7. Style’s preferences flow out of cultural preferences. Styles do not carry a higher level of holiness than the next: A church that focus and demands one particular style of ministry is, without realizing it, focusing on reaching out to only one group of people; people who look like them. You are, without realizing it, rejecting folks who are different than you. A portion of the white church has been historically guilty of this arrogance. Paul settle this issue by stating, “For though I am free from all, I have made myself a servant to all, that I might win more of them. 20 To the Jews I became as a Jew, in order to win Jews. To those under the law I became as one under the law (though not being myself under the law) that I might win those under the law. 21 To those outside the law I became as one outside the law (not being outside the law of God but under the law of Christ) that I might win those outside the law.22 To the weak I became weak, that I might win the weak. I have become all things to all people, that by all means I might save some. 23 I do it all for the sake of the gospel, that I may share with them in its blessings.” First Corinthians 9:19-23 (ESV) Stop putting God in a box and stop putting people in a box; celebrate diversity; intentionally work at it as Paul did. Maybe you can’t sing in a different style; know that somebody else can, share the mic. Let others express themselves! 
  8. You don’t practice, you don’t play: Worship requires skill, therefor worship requires dedication. Psalm 33:3 tells us, “Sing to him a new song; play skillfully, and shout for joy.” (NIV) Come together and fellowship, eat together, pray together and practice together. If you are committed to do so, the worship team will get better and, most importantly, the anointing of God will flow. If the worship team is off that day; if things are not all that great… it happens! Then folks need to understand that they need to stop looking to the stage, look up themselves and worship God themselves. In First Samuel 30:6 the Bible tells us “And David was greatly distressed, for the people spoke of stoning him, because all the people were bitter in soul, each for his sons and daughters. But David strengthened himself in the LORD his God.” (ESV) David was not waiting for the worship leader, David “…strengthened himself in the LORD.” Stop spoon-feeding God’s people and disciple them.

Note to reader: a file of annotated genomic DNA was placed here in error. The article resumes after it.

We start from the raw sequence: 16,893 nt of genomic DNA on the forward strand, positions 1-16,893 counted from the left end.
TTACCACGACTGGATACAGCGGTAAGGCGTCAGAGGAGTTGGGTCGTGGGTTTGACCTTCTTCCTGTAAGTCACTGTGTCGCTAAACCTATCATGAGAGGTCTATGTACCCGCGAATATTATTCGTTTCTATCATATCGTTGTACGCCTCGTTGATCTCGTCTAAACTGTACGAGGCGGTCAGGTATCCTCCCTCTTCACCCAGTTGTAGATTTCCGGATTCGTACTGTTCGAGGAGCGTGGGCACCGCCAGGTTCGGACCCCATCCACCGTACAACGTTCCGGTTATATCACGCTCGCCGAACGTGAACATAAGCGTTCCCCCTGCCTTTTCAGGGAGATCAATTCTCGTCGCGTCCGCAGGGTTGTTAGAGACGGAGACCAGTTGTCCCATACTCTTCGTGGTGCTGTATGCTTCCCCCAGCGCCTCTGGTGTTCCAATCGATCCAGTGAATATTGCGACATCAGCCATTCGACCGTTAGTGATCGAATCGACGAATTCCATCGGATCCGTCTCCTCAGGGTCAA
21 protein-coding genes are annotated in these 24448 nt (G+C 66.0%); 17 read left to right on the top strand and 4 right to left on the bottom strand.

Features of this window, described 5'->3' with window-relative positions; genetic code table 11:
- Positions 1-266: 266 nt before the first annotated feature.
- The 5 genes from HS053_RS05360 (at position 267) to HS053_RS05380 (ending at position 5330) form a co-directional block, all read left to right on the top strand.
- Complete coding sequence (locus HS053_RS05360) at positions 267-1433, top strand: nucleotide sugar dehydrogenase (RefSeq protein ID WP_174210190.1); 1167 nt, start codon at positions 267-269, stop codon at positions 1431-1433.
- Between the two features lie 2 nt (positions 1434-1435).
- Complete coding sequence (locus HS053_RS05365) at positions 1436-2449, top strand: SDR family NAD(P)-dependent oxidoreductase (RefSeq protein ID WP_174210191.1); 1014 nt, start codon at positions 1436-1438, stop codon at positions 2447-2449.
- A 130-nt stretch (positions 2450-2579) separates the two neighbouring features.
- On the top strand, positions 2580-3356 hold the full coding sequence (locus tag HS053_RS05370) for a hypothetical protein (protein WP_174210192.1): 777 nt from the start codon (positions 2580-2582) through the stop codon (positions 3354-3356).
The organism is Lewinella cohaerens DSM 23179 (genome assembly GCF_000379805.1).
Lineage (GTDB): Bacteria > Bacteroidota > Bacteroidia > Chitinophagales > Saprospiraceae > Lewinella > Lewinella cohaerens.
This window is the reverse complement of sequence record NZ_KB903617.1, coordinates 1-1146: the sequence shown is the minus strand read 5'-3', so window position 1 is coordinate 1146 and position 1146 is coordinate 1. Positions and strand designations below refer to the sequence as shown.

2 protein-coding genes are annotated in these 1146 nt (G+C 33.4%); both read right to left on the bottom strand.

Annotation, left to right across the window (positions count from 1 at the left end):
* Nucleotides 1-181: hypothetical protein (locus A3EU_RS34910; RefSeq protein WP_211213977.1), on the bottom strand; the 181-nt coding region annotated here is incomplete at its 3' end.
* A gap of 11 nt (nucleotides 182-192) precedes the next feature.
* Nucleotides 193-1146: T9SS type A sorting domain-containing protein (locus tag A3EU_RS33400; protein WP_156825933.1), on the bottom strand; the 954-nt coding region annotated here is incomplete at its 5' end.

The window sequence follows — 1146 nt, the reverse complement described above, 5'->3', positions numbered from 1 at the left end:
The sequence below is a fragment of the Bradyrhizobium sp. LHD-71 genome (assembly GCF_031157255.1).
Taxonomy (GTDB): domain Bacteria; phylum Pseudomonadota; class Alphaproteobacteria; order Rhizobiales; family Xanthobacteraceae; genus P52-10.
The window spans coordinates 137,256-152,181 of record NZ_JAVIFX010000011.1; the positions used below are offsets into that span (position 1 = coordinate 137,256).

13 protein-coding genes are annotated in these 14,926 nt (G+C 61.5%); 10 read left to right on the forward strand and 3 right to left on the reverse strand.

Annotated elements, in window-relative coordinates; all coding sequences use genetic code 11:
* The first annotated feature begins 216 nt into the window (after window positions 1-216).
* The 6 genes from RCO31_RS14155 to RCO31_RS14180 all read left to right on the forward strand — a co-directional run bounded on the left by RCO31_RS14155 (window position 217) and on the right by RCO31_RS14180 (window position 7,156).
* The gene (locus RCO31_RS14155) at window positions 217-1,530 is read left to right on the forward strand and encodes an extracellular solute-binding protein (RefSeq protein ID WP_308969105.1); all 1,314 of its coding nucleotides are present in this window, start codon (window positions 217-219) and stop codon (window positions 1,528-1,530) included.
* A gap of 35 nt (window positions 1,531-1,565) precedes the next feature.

9. Be careful that your music does not become disgusting before the Lord: Character is always before talent; Amos 5:23-24 tells us, “Take away from me the noise of your songs; to the melody of your harps I will not listen.24 But let justice roll down like waters, and righteousness like an ever-flowing stream.” (ESV) We must go after justice and righteousness.  
  10. Stay in your lane: Let the preacher preach and let the teacher teach: As worship leaders your job is to sing and as musician your job is to play. Some worship leaders talk too much; by the time the preacher comes to preach folks have heard a million words. Our job as worship leaders is to prepare the atmosphere for the man of God to minister a message from God. Our lives are depended on that word. The Bible tells us that, “Man shall not live by bread alone, but by every word that comes from the mouth of God.” Matthew 4:4 (ESV) In the Old Testament we see something very powerful regarding this point. Second Kings 3:14-15 tells us, “Elisha said, “As surely as the LORD Almighty lives, whom I serve, if I did not have respect for the presence of Jehoshaphat king of Judah, I would not pay any attention to you. But now bring me a harpist.” While the harpist was playing, the hand of the LORD came on Elisha.”  (ESV) We recognize the prophet, but the musician who ushered God’s presence and prepare the atmosphere for the prophetic word to come forward is unknown. That should make all of us musicians and singers very, very humble. I said it and I say it again… Worship Leaders are overrated! If a church visitor can’t recognize the worship leader I say, that’s a good thing. 

[1] https://www.worshipteamcoach.com/leadership-development/worship-team-immature-ministry/

[2] Spiros Zodhiates, The Complete Word Study Dictionary: New Testament (Chattanooga, TN: AMG Publishers, 2000).

[3] Warren Baker and Eugene E. Carpenter, The Complete Word Study Dictionary: Old Testament (Chattanooga, TN: AMG Publishers, 2003), 1119.

[4] The Holy Bible: English Standard Version (Wheaton, IL: Crossway Bibles, 2016), Jn 4:19–24.